By guest writer – Robert Canning, Chair of Secular Scotland
The extent to which belief in God is declining in Scotland might have been hugely over-estimated, judging by my experience last week at Perth Sheriff Court. Picked to serve on a jury, I took my place on the jurors’ bench and awaited an opportunity to follow this advice that I had read in the guidance booklet:
“The clerk of court will then administer the oath to the jury. If you wish to affirm instead of swearing the oath, you can do so, but it would be helpful if you could mention this to the clerk of court in advance. Affirming means that you make a (non-religious) promise before the court that you will well and truly try the case and reach a true verdict on the evidence presented.”
There was no indication in the booklet of when might be a good opportunity to mention my wish to affirm, and since the clerk of court was still busy picking out names as I took my seat, I decided to wait for a suitable gap in the proceedings. The gap did not appear, as we were kept busy with important business which I was reluctant to interrupt: the copy of the indictment; the copy of the special defence; the reading of the charge; the enquiry as to our suitability as jurors. Throughout all this I held back, hoping that, as the oath is considered so serious and binding, the clerk himself might raise the question of whether we could all honestly swear it, just as he’d raised the question of whether we could all fairly serve.
But without any warning he asked us all to stand up and raise our right hands, and I realised this was my last chance. I put up my hand to indicate that I wished to say something but then realised that I’d been asked to do that anyway, so I had no choice but to go with the flow or cut into his sentence. I said “Excuse me, could I affirm, please?”. He said I could and asked me to sit down. The others swore their oath, which consisted of saying “I do” in token of their agreement to swear by Almighty God. Then I had to stand up and repeat a much longer sentence phrase by phrase, the upshot being that I AFFIRMED I would do the same duty the others had SWORN to do, albeit godlessly.
I was a little surprised to be the only person in a jury of fifteen not to believe in God, but there was no doubting that my fellows had chosen to express their deeply held religious faith by doing what they were told to do and not interrupting anyone to ask to do otherwise. Among the case witnesses, however, the rate of godlessness was three times higher, with two out of ten choosing to affirm. I do not know if they were ASKED their preference, but, unlike the jurors, they were summoned individually by an usher whose undivided attention they briefly possessed, and who was certainly aware of the affirmers’ preference before they entered, since he announced it. It is possible that this individual attention, undistracted by other business, offers witnesses a greater temptation than that offered to jurors to stray from the officially preferred path of righteousness, renounce the God of Perth Sheriff Court, and strive for integrity without supernatural assistance.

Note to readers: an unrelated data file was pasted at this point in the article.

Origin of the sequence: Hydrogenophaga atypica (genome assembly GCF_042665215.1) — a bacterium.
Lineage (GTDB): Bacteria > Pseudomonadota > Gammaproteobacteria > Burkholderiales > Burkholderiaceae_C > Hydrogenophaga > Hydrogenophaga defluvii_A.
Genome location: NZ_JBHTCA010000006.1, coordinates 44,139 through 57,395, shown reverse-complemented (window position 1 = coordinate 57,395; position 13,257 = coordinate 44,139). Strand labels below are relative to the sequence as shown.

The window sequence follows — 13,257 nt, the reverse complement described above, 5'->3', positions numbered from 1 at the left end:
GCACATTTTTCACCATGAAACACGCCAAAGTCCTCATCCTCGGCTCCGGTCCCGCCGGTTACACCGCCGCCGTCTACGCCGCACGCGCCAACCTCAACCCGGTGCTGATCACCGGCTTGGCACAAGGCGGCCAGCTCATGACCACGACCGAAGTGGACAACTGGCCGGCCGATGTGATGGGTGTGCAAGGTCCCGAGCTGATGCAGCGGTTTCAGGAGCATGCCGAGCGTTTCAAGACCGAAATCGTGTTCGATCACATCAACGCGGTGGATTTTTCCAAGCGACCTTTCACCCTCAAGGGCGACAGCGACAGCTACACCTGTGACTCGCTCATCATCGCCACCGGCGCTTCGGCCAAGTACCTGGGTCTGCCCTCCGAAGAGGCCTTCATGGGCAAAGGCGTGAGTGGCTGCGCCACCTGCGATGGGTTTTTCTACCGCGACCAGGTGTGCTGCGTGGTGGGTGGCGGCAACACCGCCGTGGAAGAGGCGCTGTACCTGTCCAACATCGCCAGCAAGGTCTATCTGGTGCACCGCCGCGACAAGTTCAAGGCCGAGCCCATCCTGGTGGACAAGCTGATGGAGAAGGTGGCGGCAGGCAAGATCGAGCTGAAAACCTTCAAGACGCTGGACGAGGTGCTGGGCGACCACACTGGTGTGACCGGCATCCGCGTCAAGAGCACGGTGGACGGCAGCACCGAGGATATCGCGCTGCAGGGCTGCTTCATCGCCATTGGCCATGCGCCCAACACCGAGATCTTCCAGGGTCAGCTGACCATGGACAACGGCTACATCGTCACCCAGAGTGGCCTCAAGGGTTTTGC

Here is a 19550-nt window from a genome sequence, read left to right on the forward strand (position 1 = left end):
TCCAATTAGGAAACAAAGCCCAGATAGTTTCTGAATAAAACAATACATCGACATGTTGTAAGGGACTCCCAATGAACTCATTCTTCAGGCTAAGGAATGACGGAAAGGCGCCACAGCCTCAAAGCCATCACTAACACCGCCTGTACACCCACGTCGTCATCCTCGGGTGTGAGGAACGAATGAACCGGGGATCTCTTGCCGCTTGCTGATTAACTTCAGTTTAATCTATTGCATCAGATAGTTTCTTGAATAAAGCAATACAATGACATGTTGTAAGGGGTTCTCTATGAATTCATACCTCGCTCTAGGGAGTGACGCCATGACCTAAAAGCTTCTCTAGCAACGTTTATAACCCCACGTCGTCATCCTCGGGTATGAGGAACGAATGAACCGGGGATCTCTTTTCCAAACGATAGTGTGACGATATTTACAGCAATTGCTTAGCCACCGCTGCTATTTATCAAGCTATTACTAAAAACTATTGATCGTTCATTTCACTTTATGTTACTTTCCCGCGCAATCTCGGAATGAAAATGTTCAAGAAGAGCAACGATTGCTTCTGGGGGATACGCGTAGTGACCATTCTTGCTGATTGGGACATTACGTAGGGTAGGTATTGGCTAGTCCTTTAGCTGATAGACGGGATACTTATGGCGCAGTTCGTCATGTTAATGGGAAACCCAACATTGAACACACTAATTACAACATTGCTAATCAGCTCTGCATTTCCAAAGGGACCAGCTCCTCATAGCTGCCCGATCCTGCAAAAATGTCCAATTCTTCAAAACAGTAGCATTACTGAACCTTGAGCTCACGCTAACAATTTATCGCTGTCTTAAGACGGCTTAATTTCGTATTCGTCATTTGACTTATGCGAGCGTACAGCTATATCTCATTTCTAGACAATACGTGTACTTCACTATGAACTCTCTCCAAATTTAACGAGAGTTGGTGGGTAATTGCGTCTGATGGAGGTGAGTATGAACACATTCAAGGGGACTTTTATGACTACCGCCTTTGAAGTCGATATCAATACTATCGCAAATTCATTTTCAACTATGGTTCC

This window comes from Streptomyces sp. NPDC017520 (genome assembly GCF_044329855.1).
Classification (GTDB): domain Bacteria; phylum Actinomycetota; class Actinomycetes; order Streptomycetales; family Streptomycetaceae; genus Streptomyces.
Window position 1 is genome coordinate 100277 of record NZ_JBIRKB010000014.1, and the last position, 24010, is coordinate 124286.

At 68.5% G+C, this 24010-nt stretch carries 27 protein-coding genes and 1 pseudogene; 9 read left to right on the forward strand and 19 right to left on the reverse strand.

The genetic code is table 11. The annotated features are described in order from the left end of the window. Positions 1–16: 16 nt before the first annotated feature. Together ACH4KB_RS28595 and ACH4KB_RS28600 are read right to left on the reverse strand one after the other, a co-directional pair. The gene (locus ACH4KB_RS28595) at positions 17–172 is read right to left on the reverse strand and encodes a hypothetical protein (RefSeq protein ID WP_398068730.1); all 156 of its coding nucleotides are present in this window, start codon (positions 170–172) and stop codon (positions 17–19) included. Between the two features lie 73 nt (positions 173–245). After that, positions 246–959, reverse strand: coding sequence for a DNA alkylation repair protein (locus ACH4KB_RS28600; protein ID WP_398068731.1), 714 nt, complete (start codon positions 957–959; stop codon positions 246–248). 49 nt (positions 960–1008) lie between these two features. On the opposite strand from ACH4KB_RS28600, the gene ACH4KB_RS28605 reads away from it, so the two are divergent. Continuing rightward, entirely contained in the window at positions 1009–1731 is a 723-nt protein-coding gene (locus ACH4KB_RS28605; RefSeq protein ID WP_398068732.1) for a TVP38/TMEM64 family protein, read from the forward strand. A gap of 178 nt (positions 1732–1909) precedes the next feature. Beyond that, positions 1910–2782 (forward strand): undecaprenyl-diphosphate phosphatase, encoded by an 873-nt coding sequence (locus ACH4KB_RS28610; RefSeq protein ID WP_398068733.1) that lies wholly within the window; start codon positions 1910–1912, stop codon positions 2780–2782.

The idea leads me to a wicked further speculation: that the strikingly high rate of religious belief I found on display last week in courtroom number 1 might be connected to the use of an opt-out system for the expectedly few non-believers. There is a parallel with religious observance in state schools, where belief in God is likewise higher than the national census might lead us to expect, and where it is likewise honoured by a default arrangement. Children are required to love the school God and sing about it unless their parents opt them out into the corridor to while away a quarter of an hour free-thinking. Jurors are presumed theist until proved atheist by their willingness to interrupt court proceedings. My jury enrolment last week was the only occasion since the religious observance of my schooldays on which I was legally obliged to express a belief in God unless an opt-out was requested. Compared to the hours of loving worship that schools demand from atheist children, this is not a such a great imposition and not worth a complaint, but it seems laughably anachronistic.
It is furthermore illogical. The religious oath chosen by courts as the default option is the less inclusive one, since not everyone can honestly swear it, whereas the secular affirmation, neither endorsing nor denying the existence of God, can be honestly spoken by everyone, but is available only on request. So it is with religious observance in schools: an activity suitable only for children with religious beliefs is chosen as a default form of celebration in preference to activities that ALL children might find meaningful, such as reflecting on the beauty of the world or on acts of human heroism and compassion. Why maintain a divisive default when a comprehensive one is easily available?
Robert Canning 2015